Although positioned as a moisturizer, Luminous Intensive Cream's fragrance-free formula is similar to that of a moisturizing skin-lightening product. It contains a potentially effective amount of the lightening ingredient arbutin, but, sadly, the jar packaging means that this sensitive ingredient will become less effective after the first use (see More Info to learn why jar packaging is a problem).
This contains the cosmetic pigments mica and titanium dioxide for a brightening effect, but you can get that from hundreds of other products that cost significantly less and offer more benefits than this one.
The diamond powder present is said to lighten dark spots, but it cannot do that, at least not beyond the cosmetic effect of adding sparkles to skin (in the hopes that they will distract from the brown spots, but really a concealer does far more). Perhaps the diamond powder was included to justify this product's price, but even at half the price, this would not be worth banking on if your concern is skin discolorations.
Luminous Intensive Cream has a texture that suits normal to dry skin, but this simply isn't worth considering over dozens of other skin-lightening products, including those that also moisturize.
By the way, the ingredient hexanoyl dipeptide-3 norleucine acetate is said to regenerate skin via a mild peeling action that's supposed to leave skin looking younger. That sounds great, but the minimum amount required for that effect is 0.5%, and in this product you're likely getting much less than that (Source: http://dir.cosmeticsandtoiletries.com/detail/tradeName.html?id=10731).
The fact that it's packaged in a jar means the beneficial ingredients (including the arbutin) won't remain stable once it is opened. All plant extracts, vitamins, antioxidants, and other state-of-the-art ingredients break down in the presence of air, so once a jar is opened and lets the air in, these important ingredients begin to deteriorate. Jars also are unsanitary because you're dipping your fingers into them with each use, adding bacteria, which further deteriorate the beneficial ingredients (Sources: Free Radical Biology and Medicine, September 2007, pages 818–829; Ageing Research Reviews, December 2007, pages 271–288; Dermatologic Therapy, September-October 2007, pages 314–321; International Journal of Pharmaceutics, June 12, 2005, pages 197–203; Pharmaceutical Development and Technology, January 2002, pages 1–32; International Society for Horticultural Science, www.actahort.org/members/showpdf?booknrarnr=778_5; Beautypackaging.com, and www.beautypackaging.com/articles/2007/03/airless-packaging.php).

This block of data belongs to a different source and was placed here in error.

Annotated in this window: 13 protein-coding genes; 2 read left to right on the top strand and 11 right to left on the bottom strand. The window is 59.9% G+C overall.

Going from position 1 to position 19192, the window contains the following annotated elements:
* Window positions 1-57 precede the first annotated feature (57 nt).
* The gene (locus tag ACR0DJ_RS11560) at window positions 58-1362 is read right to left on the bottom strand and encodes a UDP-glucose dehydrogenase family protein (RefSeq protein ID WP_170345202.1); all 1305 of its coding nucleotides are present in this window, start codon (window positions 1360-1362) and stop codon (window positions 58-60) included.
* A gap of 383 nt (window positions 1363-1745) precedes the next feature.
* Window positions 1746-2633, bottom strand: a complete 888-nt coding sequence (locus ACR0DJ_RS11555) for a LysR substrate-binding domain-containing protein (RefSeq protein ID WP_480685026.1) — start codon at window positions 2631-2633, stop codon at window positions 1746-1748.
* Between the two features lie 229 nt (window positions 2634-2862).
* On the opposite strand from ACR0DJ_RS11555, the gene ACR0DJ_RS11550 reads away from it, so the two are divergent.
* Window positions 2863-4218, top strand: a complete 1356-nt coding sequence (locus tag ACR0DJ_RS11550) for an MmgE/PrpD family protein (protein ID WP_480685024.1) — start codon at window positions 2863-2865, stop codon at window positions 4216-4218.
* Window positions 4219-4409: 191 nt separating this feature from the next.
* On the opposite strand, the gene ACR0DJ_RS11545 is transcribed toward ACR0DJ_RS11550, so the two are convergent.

A rich, daily cream that moisturizes, calms, and brightens. Powerful ingredients including diamond powder work to prevent discoloration, reduce inflammation, even tone and illuminate the skin.
Water, Caprylic/Capric Triglyceride, C12-20 Acid PEG-8 Ester, Glycerin, Butylene Glycol, Coco-Caprylate/Caprate, Arbutin, Cetyl Alcohol, Aluminum Starch Octenylsuccinate, Phenoxyethanol, Potassium Cetyl Phosphate, Benzimidazole Diamond Amidiethyl Urea Carbamoyl Propyl Polymethylsilsesquioxane, Carbomer, Ethylhexylglycerin, Dimethicone, Xanthan Gum, Sodium Hydroxide, Lecithin, Disodium EDTA, Tocopheryl Acetate, Sodium Hyaluronate, PEG-8, Sambucus Nigra Flower Extract, Tocopherol, Ascorbyl Palmitate, Citric Acid, Sodium Benzoate, Potassium Sorbate, Ascorbic Acid, Hexanoyl Dipeptide-3 Norleucine Acetate, Mica, Titanium Dioxide.
Erno Laszlo At-A-Glance
Strengths: One good toner; some good moisturizers; pH-correct AHA product; tinted moisturizer with sunscreen; workable concealer, powders, and powder blush.
Weaknesses: Expensive; the majority of products contain one or more considerably irritating ingredients; basic skin-care regimen revolves around using drying bar soap and alcohol-laden toners; the TranspHuse line; jar packaging.